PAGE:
Tämä teksti on poikkeuksellisesti englanniksi, koska sillä kielellä se ulos pullahti kiireisellä käsialalla töissä post-it-lapuille.
"Let the right one in
let the old dreams die
let the right one slip in"
Romantic relationships (I'll use this term as to separate what I'm referring to from the more platonic types of relationships) are not just about being loving and being loved. They are much more than that, and once you realize their full potential there is no going back. I'm not saying there's anything wrong with simply enjoying each other's company - that's one good way of making life more bearable or even fulfilling - but I can't have a simple feelgood-relationship anymore. It would feel empty; it would not be enough.
"The full potential of a relationship" is a god damn scary concept in all its fearsome power. I've pondered upon this every time I've pulled "The Sun" out of my tarot deck. It represents this exact concept and compares its energy to that of the Sun. That star over there, right next to us, burning, exploding, consuming, giving; a dynamo of elements. If a relationship can be as powerful as the Sun, it is hereby compared to the most powerful thing the humankind has ever witnessed during its existence. Fire is a mighty element, and the kind of relationship I want to have would be an embodiment of its nature.
I guess all this might be scary for some people, maybe even most of them. That's probably why I haven't been dating in a while.
But what is that "more" a relationship can be, you might ask. Not to separate myself from other people, but it's something most people never stop to think about or might not even be able to conceive, even if they were lucky enough to live it. The concept is very abstract and hard for me to put into words, but let me have a try.
Not long ago I heard a speech by an old Indian man by the name Osho. He discussed the nature of relationships and love and presented this comparison: we are all Beggars begging form each other. None of us can love each other for we have never loved ourselves; thus all relationships with us "loving" while we know nothing of love will end up with two Beggars thinking the other one is an Emperor from whom they can beg. One will think of himself as a Beggar and the other one as an Emperor, the other one will do the same, and they will end up feeling cheated. "This Beggar pretended to be an Emperor!" while he himself rose the other one to such a noble height.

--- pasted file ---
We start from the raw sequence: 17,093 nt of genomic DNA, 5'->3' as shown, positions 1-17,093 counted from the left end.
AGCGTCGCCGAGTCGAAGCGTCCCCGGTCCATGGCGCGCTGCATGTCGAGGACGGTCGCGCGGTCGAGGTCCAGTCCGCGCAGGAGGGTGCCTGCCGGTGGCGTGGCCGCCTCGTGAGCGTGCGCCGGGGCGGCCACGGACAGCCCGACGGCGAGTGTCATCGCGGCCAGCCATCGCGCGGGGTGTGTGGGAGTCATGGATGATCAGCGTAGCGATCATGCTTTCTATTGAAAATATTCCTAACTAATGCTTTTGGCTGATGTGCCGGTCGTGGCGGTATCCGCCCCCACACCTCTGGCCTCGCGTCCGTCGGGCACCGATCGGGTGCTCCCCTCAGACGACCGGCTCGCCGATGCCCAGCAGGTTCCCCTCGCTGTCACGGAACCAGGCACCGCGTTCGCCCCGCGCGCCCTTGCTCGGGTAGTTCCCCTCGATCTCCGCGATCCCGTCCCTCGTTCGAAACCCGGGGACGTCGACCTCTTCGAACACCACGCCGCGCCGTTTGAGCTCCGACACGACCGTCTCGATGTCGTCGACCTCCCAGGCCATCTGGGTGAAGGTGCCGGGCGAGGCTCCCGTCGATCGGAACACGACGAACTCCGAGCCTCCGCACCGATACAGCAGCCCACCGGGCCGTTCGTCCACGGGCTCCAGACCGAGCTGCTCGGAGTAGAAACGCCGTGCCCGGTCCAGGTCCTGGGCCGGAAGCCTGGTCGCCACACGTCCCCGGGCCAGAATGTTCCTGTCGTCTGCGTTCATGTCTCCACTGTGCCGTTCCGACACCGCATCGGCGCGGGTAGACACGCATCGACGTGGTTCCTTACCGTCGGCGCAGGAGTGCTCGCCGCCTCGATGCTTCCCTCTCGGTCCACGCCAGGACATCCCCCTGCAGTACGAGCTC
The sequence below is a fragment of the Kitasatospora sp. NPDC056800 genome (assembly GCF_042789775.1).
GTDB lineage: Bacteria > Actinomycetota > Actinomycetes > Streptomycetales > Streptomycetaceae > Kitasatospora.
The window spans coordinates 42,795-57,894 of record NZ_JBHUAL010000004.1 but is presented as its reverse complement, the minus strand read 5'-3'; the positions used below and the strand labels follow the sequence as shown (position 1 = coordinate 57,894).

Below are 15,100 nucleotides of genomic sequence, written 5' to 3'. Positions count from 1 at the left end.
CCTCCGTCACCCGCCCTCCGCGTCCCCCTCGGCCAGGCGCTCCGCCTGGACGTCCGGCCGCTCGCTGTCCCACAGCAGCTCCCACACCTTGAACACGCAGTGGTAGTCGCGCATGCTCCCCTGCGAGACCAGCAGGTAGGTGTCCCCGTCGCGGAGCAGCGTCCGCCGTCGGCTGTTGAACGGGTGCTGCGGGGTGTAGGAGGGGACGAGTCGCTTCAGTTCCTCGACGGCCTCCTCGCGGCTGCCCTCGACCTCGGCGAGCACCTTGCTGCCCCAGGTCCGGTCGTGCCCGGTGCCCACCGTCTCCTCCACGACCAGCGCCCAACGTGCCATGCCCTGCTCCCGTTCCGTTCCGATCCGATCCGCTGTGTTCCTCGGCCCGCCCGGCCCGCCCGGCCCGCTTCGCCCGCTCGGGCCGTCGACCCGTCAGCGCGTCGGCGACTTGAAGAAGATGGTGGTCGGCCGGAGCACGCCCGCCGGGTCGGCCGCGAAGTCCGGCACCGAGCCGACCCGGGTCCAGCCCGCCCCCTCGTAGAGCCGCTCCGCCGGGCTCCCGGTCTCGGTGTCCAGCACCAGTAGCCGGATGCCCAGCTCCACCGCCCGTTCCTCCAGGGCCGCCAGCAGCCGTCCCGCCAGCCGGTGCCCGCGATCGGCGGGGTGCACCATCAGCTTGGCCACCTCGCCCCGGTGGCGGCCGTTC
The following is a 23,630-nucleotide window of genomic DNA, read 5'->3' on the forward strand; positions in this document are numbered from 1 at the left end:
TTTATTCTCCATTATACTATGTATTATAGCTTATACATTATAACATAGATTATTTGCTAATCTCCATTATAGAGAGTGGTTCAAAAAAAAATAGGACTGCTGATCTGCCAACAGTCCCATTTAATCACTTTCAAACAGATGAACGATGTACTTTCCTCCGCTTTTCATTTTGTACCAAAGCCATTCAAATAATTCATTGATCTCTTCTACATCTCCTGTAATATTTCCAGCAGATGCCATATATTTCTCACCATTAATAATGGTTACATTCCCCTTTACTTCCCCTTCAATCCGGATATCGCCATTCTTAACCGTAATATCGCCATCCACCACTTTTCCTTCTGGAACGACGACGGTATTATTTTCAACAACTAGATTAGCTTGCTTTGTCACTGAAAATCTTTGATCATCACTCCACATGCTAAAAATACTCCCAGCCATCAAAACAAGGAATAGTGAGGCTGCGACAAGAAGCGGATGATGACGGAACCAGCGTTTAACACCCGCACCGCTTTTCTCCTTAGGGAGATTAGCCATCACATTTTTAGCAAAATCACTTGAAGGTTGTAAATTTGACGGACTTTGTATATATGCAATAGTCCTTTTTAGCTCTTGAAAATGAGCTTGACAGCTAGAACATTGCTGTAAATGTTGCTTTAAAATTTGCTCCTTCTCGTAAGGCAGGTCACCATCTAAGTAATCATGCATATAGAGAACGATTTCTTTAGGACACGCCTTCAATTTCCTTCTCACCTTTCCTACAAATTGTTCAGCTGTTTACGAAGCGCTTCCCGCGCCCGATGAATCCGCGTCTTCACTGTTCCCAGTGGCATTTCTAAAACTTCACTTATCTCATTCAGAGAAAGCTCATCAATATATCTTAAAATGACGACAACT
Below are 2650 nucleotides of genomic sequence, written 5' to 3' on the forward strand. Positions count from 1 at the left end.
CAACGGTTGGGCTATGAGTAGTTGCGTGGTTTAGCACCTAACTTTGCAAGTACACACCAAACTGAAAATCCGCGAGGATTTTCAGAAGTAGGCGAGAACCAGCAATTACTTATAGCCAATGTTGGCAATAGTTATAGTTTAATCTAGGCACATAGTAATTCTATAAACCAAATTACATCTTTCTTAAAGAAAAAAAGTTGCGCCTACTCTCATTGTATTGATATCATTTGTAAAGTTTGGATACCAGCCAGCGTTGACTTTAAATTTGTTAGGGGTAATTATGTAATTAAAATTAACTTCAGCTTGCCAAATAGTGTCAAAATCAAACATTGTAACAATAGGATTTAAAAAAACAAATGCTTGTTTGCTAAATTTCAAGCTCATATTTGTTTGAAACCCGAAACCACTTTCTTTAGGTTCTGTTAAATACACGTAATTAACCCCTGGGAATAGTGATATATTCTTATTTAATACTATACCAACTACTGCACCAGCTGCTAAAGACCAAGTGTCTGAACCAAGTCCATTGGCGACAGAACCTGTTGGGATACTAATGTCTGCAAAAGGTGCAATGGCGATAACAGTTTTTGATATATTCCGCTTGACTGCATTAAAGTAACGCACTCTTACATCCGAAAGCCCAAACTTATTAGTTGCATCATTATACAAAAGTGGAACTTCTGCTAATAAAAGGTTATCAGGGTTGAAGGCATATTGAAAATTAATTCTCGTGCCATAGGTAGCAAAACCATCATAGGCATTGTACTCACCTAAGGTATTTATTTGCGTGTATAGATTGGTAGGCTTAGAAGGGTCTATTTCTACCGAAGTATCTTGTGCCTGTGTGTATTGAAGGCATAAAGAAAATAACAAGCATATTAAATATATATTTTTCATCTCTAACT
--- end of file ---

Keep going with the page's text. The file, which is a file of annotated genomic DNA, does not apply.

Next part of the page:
In practice this might manifest as a constant need of attention or nurturing, as a demand for the other one to keep on giving or even as a complete refusal to lead one's own life, in the end resulting with the other one wearing out as they always give and never receive. All the other one wanted was to be the Beggar riding in the Emperor's back, taking it easy, but he ended up being the Emperor and taking another independent human being as their responsibility. No one should have to be the only Emperor in a relationship.
But this is where I asked a question: what if they were both Emperors?
I have lived through both roles in my relationships and don't want to go back there, for it's both unfair and fruitless; a useless merry-go-round of statuses. That's why, once I bumped into this emperor analogy, I feel like I've finally found words to describe what I've felt every time I've had to turn down a dating proposal. What is an emperor? A self-confident ruler of his empire: himself. An emperor knows his value, will not settle; knows what he wants and needs and demands for it. But no emperor, no matter how grand, can fully perceive himself, no matter how well-trained in self-reflection. That's where we need two of them to mirror each other. If one emperor can make a kingdom flourish, can you imagine what a pair of them could do? (Not to mention a whole 6 billion of them, but that's another subject. We ain't there yet.) To have someone you value as your worthy be your mirror, the surface you reflect upon, would be the brightest of them all, and there would be no dependence, no demanding, as they would both have their own kingdoms where they're doing just fine.
How do we become emperors, then? I'm not one to give lessons on this, as I'm not (yet) a wise Indian man, but how I started years ago was by learning to love myself. "To be selfish is to be yourself." It might come as a shock, but relationships do not exist so you could give everything to others. They exist so you could receive. One should always enter a relationship considering primarily oneself, but not in a way that's full of self. Also try to envision yourself in an ideal relationship: what would you get? What would you want? What would you like to be able to give? The people who fit those visions will find you.
Youtube link to Osho's speech on being in love: http://youtu.be/8LfUvi1bof8